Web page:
I just watched Passengers.
My reviews would probably be better if I saw these movies when everyone was still interested in them, but that’s what happens when you’re on a tight budget.
I find Space Movies weird. I like Interstellar, I watched Gravity one time, but there’s always a surreal feeling to it.
It’s the opposite of Star Wars, which makes space seem more normal to be in. These movies really empathize how weird it would feel to be in space.
It’s odd, because C. S. Lewis’es idea of space is that it is full. Vibrant. Not an empty vacuum.
And his idea, while seemingly ridiculous at the time, has now some scientific basis. Scientists think space is filled with kinds of matter we can’t identify. They are not sure what it holding everything together anymore. It just is.
Since they aren’t allowed to say God anymore, at least in secular textbooks.
One of the most annoying things about my astronomy class was that every time we got to something that couldn’t be explained, we were not allowed to say God.
Just like in this movie, when Jim is railing at the universe, he is not allowed to call it God.
Yet, the Universe has a sense of humor? How can a thing have a sense of humor?
You might just as well call it God.
If you look for God in nature, you will find Him. You may not find Him quite like how the Bible would describe Him, no one should take Nature as the ultimate authority on God’s character, Nature is fallen, like mankind, and subject to sin and destruction. That’s what Romans would tell us.
Christianity explains why Nature is both cruel and kind, light and dark, creative and destructive, wise and yet senseless. It’s because it reflects us, the same battles we find inside. Why we use nature for analogies, like having “stormy” feelings, or a “sunny” personality.
Space movies (and books perhaps) seem to capture the human feeling of being lost and overwhelmed by what we find around us. Yet, what we find is beautiful, terrifying, and full of wonder.
Without a personal touch, it seems empty and meaningless.
It’s not much of a stretch to say Passengers mirrors the Adam and Eve story, though it also adds the redemption story to it, self sacrifice, and the power of choice.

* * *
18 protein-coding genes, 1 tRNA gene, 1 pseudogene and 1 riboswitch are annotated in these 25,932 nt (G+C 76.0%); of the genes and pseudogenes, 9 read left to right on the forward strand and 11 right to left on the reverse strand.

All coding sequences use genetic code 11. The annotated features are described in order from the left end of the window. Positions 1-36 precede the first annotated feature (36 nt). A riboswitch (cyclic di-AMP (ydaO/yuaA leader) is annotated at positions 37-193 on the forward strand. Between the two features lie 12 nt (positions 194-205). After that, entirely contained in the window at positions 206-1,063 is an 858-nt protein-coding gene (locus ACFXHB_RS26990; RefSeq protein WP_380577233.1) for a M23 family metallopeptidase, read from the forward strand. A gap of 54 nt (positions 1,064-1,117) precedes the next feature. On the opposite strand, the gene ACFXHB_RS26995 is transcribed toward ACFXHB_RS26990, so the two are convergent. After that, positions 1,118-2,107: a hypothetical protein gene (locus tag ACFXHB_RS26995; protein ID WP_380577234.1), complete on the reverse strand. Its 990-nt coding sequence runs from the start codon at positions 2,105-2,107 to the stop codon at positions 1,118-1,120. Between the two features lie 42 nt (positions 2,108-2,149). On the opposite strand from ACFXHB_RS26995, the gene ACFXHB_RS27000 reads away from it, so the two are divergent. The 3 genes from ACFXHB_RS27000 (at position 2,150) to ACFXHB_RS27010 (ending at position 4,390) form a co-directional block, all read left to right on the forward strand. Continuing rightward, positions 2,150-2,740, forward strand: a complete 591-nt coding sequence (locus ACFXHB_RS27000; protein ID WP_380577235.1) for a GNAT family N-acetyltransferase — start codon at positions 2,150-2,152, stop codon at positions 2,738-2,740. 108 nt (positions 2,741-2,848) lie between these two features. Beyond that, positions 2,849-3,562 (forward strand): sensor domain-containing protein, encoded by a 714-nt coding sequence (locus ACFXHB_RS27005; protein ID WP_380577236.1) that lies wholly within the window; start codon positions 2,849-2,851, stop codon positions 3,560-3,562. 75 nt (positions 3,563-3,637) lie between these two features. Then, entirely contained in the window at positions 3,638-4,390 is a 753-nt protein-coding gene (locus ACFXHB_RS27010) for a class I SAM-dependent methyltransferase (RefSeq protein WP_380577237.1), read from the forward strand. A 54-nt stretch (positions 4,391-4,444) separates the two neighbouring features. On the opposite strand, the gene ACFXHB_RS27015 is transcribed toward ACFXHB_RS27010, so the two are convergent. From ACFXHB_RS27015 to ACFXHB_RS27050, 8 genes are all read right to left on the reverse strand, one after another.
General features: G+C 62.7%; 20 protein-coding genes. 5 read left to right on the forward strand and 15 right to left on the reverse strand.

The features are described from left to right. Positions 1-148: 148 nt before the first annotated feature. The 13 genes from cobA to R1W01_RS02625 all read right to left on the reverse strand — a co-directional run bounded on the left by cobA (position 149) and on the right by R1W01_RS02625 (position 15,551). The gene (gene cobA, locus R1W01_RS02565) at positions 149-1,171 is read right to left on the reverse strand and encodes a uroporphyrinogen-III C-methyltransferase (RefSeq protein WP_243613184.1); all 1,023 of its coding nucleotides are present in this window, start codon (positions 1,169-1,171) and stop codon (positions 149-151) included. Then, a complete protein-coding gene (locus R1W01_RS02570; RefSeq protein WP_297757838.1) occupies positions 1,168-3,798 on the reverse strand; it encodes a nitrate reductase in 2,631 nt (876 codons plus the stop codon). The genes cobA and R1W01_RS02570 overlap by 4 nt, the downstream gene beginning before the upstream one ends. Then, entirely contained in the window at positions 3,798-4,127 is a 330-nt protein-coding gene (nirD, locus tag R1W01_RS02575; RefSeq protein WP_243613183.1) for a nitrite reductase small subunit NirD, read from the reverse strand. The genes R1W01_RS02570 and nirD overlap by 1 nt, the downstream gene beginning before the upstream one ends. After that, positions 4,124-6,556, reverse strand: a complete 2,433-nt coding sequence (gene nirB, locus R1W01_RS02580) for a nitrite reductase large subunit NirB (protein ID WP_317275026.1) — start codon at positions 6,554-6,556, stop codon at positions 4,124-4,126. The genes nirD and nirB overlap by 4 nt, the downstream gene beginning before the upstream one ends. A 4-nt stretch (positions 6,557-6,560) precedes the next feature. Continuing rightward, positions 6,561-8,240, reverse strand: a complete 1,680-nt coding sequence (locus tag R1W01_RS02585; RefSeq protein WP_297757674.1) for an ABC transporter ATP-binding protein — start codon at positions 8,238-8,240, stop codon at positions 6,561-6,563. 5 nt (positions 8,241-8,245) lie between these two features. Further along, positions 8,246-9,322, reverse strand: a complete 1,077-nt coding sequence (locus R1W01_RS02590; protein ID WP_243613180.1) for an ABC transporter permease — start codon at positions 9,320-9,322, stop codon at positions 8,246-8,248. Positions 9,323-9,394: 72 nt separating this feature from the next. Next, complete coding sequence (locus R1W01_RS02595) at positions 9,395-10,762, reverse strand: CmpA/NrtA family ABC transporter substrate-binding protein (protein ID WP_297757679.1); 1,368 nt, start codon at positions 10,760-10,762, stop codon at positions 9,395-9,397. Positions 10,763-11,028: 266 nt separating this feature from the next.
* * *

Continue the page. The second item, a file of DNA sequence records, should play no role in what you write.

A chosen fate seems more bearable than one forced on us.
I don’t know if discussing Jim’s earlier actions in a moral light is what I want to do, they were bad, but not entirely unexpected. The important thing is, once he actually learned to love, he made the right choice. The same with Aurora.
The tree symbolism brings the Garden of Eden story into play too.
The message of the movie seems to be two-fold, that nothing happens without a reason, and that paradise is where you make it. That Love makes the difference between heaven or hell on earth–or in space.
I do not agree 100% with the idea that we can make our own paradise, but I do agree that love makes even a bare spaceship into a garden of life, and that was a fitting way to show it.
It takes both the higher purpose of saving all the other people, and the smaller choice to stay with the other person to make the redemption complete.
A good metaphor for life, in it’s way. Two people united for the good of all is what marriage is meant to look like, and certainly what I hope mine will be.
It’s a sentimental movie, but that is by design. Not sure I would watch it again, I do not like sad stories, but it was worth checking out.
A closing thought from G. K. Chesterton: The only way to feel at home in the universe is to also feel like a stranger in it. (I paraphrase what he says in his book Orthodoxy.)
You could say, through this world, all of us are just passengers. On our way to either the worst possible disaster, or paradise. Our choice.
Until next time–Natasha.